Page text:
Brand Source is ready to go toe-to-toe with the big-box stores on price.
The $12 billion buying group is unleashing an aggressive promotional program designed to take share from chains and drive traffic into members' showrooms. Once inside, those footprints are readily converted into sales, said CEO Bob Lawrence, thanks to dealers' assisted selling floors where close rates average 70 percent.
“We're directly attacking box stores,” Lawrence told attendees at last week's Brand Source Summit at the Hilton Anatole, here. “We didn't want to start a war before, but now we're ready.”
The group believes there is an opportunity to convert box-store customers to the independent channel, and was encouraged by the success of a Circuit City credit card program, in which the group offered consumers a $25 gift certificate and 12-month, interest-free financing in exchange for the private-label plastic. The promotion brought in traffic — and immediately prompted a cease-and-desist order from JPMorgan Chase, Lawrence said, which confirmed its effectiveness.
Besides the $10.7 billion in CE revenue now up for grabs in the wake of Circuit City's demise, Brand Source calculated that the chain's former customers represent $2.1 billion in potential sales of major appliances.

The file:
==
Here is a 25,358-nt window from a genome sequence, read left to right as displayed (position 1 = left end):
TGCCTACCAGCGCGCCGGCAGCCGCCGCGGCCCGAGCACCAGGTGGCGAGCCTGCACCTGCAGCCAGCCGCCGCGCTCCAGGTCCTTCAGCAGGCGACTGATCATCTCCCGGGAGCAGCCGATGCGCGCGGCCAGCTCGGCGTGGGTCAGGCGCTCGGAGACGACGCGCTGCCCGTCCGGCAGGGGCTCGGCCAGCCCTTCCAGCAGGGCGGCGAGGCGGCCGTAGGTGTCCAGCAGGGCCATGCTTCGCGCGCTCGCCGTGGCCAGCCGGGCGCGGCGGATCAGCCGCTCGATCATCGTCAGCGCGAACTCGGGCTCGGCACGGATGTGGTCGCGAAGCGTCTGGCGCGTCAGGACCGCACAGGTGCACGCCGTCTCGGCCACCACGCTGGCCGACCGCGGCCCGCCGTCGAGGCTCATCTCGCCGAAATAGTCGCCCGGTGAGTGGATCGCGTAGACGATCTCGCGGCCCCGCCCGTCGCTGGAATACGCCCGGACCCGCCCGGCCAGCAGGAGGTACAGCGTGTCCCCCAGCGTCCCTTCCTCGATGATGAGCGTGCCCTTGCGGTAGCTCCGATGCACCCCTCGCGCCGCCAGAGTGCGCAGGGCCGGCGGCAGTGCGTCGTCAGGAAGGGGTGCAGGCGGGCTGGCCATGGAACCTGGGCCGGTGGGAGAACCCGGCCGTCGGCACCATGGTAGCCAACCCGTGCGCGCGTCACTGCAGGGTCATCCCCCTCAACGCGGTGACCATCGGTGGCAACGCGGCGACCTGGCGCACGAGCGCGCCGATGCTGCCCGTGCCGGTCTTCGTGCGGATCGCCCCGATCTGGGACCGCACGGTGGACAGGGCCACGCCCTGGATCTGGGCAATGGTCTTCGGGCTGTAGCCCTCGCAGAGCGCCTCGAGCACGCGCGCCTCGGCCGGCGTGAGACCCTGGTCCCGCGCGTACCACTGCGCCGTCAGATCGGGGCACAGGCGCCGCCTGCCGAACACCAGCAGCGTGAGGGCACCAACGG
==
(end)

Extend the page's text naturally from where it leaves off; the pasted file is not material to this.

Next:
The group also sees an opportunity in Best Buy. There, sprawling software departments could prove to be the company's Achilles heel as consumers increasingly turn to digital downloads and video-on-demand for their content, Lawrence said.
To help its members do battle, Brand Source is providing its own version of the TARP Program. Unlike the Treasury Department's, this one stands for Total Annual Retail Promotions and includes more aggressive pricing, lower rates on credit promotions, more sales specials on a regular basis, more impactful rebate offers and a greater emphasis on gift cards.
The group will also employ email marketing, mobile commerce and traditional newspaper circulars to help get the word out, and will leverage its Brand Source Service division to drive customers to member stores. That unit, which is holding its own meetings here in conjunction with the Service & Retail Convention (SRC), has seen an increase in business as recession-wary consumers choose to repair, rather than replace, their old or broken products.
Lawrence said the group's biggest asset remains its brand name, which makes it the only national alternative to the major chains for vendors and consumers.
As the buying group enters its 40th year, it “stand[s] on the cusp of truly great things, of becoming the next great national retailer,” Lawrence said.